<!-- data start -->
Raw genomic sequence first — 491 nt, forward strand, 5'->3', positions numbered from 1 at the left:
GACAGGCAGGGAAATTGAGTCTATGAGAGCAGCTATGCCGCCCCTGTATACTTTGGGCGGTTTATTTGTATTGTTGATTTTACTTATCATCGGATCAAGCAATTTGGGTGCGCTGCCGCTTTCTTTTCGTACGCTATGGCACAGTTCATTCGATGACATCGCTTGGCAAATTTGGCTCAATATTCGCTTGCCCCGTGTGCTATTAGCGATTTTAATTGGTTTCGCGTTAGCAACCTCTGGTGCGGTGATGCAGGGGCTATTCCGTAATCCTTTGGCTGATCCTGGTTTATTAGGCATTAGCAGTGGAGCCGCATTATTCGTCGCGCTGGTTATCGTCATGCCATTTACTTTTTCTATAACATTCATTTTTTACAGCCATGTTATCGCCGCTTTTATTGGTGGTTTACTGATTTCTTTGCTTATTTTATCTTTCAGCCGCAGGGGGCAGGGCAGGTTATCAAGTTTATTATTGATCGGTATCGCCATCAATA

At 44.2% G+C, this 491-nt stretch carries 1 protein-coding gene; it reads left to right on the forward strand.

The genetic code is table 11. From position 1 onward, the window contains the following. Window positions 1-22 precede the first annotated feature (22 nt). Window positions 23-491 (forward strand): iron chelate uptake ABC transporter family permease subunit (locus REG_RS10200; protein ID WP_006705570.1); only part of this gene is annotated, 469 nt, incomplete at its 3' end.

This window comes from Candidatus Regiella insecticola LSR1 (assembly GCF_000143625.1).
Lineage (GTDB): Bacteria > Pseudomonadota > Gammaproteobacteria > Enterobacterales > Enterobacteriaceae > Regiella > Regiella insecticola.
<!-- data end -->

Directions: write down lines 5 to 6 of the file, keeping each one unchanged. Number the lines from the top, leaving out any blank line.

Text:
This window comes from Candidatus Regiella insecticola LSR1 (assembly GCF_000143625.1).
Lineage (GTDB): Bacteria > Pseudomonadota > Gammaproteobacteria > Enterobacterales > Enterobacteriaceae > Regiella > Regiella insecticola.